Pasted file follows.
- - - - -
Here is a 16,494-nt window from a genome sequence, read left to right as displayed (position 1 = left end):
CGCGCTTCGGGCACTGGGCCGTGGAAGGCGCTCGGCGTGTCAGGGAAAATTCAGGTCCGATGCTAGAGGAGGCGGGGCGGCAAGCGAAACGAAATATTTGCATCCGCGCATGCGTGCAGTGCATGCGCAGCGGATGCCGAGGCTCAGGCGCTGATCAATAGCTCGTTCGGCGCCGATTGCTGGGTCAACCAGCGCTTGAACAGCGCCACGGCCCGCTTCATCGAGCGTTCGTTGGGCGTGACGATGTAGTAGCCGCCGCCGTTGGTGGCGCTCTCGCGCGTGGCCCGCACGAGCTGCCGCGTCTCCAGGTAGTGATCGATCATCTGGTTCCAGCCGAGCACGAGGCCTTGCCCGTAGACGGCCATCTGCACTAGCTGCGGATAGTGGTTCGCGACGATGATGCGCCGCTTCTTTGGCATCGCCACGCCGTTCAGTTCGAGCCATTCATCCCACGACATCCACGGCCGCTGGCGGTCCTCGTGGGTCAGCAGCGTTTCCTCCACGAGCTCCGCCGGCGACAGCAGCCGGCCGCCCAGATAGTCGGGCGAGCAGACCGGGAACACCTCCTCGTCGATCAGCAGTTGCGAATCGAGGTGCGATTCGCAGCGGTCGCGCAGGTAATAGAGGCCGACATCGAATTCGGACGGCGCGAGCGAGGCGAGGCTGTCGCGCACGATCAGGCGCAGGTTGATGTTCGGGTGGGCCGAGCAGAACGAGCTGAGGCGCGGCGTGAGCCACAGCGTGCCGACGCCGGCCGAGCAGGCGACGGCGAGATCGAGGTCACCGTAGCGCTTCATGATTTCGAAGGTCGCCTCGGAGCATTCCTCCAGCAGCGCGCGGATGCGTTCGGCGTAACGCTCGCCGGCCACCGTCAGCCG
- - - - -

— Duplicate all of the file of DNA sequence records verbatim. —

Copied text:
Here is a 16,494-nt window from a genome sequence, read left to right as displayed (position 1 = left end):
CGCGCTTCGGGCACTGGGCCGTGGAAGGCGCTCGGCGTGTCAGGGAAAATTCAGGTCCGATGCTAGAGGAGGCGGGGCGGCAAGCGAAACGAAATATTTGCATCCGCGCATGCGTGCAGTGCATGCGCAGCGGATGCCGAGGCTCAGGCGCTGATCAATAGCTCGTTCGGCGCCGATTGCTGGGTCAACCAGCGCTTGAACAGCGCCACGGCCCGCTTCATCGAGCGTTCGTTGGGCGTGACGATGTAGTAGCCGCCGCCGTTGGTGGCGCTCTCGCGCGTGGCCCGCACGAGCTGCCGCGTCTCCAGGTAGTGATCGATCATCTGGTTCCAGCCGAGCACGAGGCCTTGCCCGTAGACGGCCATCTGCACTAGCTGCGGATAGTGGTTCGCGACGATGATGCGCCGCTTCTTTGGCATCGCCACGCCGTTCAGTTCGAGCCATTCATCCCACGACATCCACGGCCGCTGGCGGTCCTCGTGGGTCAGCAGCGTTTCCTCCACGAGCTCCGCCGGCGACAGCAGCCGGCCGCCCAGATAGTCGGGCGAGCAGACCGGGAACACCTCCTCGTCGATCAGCAGTTGCGAATCGAGGTGCGATTCGCAGCGGTCGCGCAGGTAATAGAGGCCGACATCGAATTCGGACGGCGCGAGCGAGGCGAGGCTGTCGCGCACGATCAGGCGCAGGTTGATGTTCGGGTGGGCCGAGCAGAACGAGCTGAGGCGCGGCGTGAGCCACAGCGTGCCGACGCCGGCCGAGCAGGCGACGGCGAGATCGAGGTCACCGTAGCGCTTCATGATTTCGAAGGTCGCCTCGGAGCATTCCTCCAGCAGCGCGCGGATGCGTTCGGCGTAACGCTCGCCGGCCACCGTCAGCCG